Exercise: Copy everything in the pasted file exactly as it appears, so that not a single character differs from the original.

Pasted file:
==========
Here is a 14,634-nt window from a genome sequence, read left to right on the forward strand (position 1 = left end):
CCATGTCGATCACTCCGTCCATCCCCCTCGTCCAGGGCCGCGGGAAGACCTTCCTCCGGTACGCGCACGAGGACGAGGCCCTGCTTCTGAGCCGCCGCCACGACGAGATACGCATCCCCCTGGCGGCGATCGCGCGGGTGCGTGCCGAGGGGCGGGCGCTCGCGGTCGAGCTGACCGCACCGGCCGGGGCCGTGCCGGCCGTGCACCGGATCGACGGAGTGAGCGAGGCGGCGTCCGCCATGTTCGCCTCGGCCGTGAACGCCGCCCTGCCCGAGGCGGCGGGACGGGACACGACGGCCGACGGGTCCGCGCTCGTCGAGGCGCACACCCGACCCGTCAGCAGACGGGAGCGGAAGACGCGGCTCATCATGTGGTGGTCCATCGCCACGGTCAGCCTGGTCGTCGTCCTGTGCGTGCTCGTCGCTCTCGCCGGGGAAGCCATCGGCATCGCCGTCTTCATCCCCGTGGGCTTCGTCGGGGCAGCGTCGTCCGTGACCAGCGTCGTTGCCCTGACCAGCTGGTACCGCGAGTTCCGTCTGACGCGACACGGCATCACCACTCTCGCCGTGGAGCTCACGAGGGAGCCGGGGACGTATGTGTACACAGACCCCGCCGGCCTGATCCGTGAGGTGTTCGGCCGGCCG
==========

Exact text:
Here is a 14,634-nt window from a genome sequence, read left to right on the forward strand (position 1 = left end):
CCATGTCGATCACTCCGTCCATCCCCCTCGTCCAGGGCCGCGGGAAGACCTTCCTCCGGTACGCGCACGAGGACGAGGCCCTGCTTCTGAGCCGCCGCCACGACGAGATACGCATCCCCCTGGCGGCGATCGCGCGGGTGCGTGCCGAGGGGCGGGCGCTCGCGGTCGAGCTGACCGCACCGGCCGGGGCCGTGCCGGCCGTGCACCGGATCGACGGAGTGAGCGAGGCGGCGTCCGCCATGTTCGCCTCGGCCGTGAACGCCGCCCTGCCCGAGGCGGCGGGACGGGACACGACGGCCGACGGGTCCGCGCTCGTCGAGGCGCACACCCGACCCGTCAGCAGACGGGAGCGGAAGACGCGGCTCATCATGTGGTGGTCCATCGCCACGGTCAGCCTGGTCGTCGTCCTGTGCGTGCTCGTCGCTCTCGCCGGGGAAGCCATCGGCATCGCCGTCTTCATCCCCGTGGGCTTCGTCGGGGCAGCGTCGTCCGTGACCAGCGTCGTTGCCCTGACCAGCTGGTACCGCGAGTTCCGTCTGACGCGACACGGCATCACCACTCTCGCCGTGGAGCTCACGAGGGAGCCGGGGACGTATGTGTACACAGACCCCGCCGGCCTGATCCGTGAGGTGTTCGGCCGGCCG